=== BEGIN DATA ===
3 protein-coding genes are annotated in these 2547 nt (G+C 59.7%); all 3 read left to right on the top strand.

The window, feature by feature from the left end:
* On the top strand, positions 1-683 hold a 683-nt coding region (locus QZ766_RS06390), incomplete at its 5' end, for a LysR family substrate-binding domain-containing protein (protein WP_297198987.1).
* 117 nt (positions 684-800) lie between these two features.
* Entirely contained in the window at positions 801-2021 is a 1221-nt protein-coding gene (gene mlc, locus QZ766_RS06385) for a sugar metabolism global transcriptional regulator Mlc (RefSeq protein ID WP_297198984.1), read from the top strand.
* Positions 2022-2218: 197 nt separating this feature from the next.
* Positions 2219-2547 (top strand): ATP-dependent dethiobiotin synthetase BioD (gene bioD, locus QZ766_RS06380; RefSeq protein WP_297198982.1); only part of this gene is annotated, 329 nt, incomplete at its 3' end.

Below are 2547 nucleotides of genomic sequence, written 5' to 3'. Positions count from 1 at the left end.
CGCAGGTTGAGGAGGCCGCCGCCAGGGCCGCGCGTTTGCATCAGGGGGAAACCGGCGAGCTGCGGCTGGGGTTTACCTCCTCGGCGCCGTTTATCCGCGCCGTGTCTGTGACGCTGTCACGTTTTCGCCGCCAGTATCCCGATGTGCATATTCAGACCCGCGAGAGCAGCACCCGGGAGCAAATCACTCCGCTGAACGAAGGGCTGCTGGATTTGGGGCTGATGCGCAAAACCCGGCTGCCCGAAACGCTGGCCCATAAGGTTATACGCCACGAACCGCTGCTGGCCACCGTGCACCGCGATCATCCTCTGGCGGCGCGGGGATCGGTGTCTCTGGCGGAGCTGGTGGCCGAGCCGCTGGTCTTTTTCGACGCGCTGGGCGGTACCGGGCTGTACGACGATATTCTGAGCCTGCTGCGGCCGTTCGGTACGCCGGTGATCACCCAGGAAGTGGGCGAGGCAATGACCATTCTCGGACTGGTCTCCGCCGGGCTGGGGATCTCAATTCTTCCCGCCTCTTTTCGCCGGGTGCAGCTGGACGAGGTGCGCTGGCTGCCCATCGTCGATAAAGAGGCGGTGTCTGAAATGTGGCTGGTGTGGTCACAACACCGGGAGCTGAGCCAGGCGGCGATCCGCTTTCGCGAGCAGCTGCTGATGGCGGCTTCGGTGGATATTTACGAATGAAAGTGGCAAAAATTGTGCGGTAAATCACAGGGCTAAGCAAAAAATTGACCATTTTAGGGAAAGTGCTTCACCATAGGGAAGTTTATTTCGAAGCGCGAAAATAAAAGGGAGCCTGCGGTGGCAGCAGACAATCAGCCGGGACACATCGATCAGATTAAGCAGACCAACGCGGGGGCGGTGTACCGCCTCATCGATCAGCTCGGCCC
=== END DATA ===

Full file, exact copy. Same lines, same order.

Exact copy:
3 protein-coding genes are annotated in these 2547 nt (G+C 59.7%); all 3 read left to right on the top strand.

The window, feature by feature from the left end:
* On the top strand, positions 1-683 hold a 683-nt coding region (locus QZ766_RS06390), incomplete at its 5' end, for a LysR family substrate-binding domain-containing protein (protein WP_297198987.1).
* 117 nt (positions 684-800) lie between these two features.
* Entirely contained in the window at positions 801-2021 is a 1221-nt protein-coding gene (gene mlc, locus QZ766_RS06385) for a sugar metabolism global transcriptional regulator Mlc (RefSeq protein ID WP_297198984.1), read from the top strand.
* Positions 2022-2218: 197 nt separating this feature from the next.
* Positions 2219-2547 (top strand): ATP-dependent dethiobiotin synthetase BioD (gene bioD, locus QZ766_RS06380; RefSeq protein WP_297198982.1); only part of this gene is annotated, 329 nt, incomplete at its 3' end.

Below are 2547 nucleotides of genomic sequence, written 5' to 3'. Positions count from 1 at the left end.
CGCAGGTTGAGGAGGCCGCCGCCAGGGCCGCGCGTTTGCATCAGGGGGAAACCGGCGAGCTGCGGCTGGGGTTTACCTCCTCGGCGCCGTTTATCCGCGCCGTGTCTGTGACGCTGTCACGTTTTCGCCGCCAGTATCCCGATGTGCATATTCAGACCCGCGAGAGCAGCACCCGGGAGCAAATCACTCCGCTGAACGAAGGGCTGCTGGATTTGGGGCTGATGCGCAAAACCCGGCTGCCCGAAACGCTGGCCCATAAGGTTATACGCCACGAACCGCTGCTGGCCACCGTGCACCGCGATCATCCTCTGGCGGCGCGGGGATCGGTGTCTCTGGCGGAGCTGGTGGCCGAGCCGCTGGTCTTTTTCGACGCGCTGGGCGGTACCGGGCTGTACGACGATATTCTGAGCCTGCTGCGGCCGTTCGGTACGCCGGTGATCACCCAGGAAGTGGGCGAGGCAATGACCATTCTCGGACTGGTCTCCGCCGGGCTGGGGATCTCAATTCTTCCCGCCTCTTTTCGCCGGGTGCAGCTGGACGAGGTGCGCTGGCTGCCCATCGTCGATAAAGAGGCGGTGTCTGAAATGTGGCTGGTGTGGTCACAACACCGGGAGCTGAGCCAGGCGGCGATCCGCTTTCGCGAGCAGCTGCTGATGGCGGCTTCGGTGGATATTTACGAATGAAAGTGGCAAAAATTGTGCGGTAAATCACAGGGCTAAGCAAAAAATTGACCATTTTAGGGAAAGTGCTTCACCATAGGGAAGTTTATTTCGAAGCGCGAAAATAAAAGGGAGCCTGCGGTGGCAGCAGACAATCAGCCGGGACACATCGATCAGATTAAGCAGACCAACGCGGGGGCGGTGTACCGCCTCATCGATCAGCTCGGCCC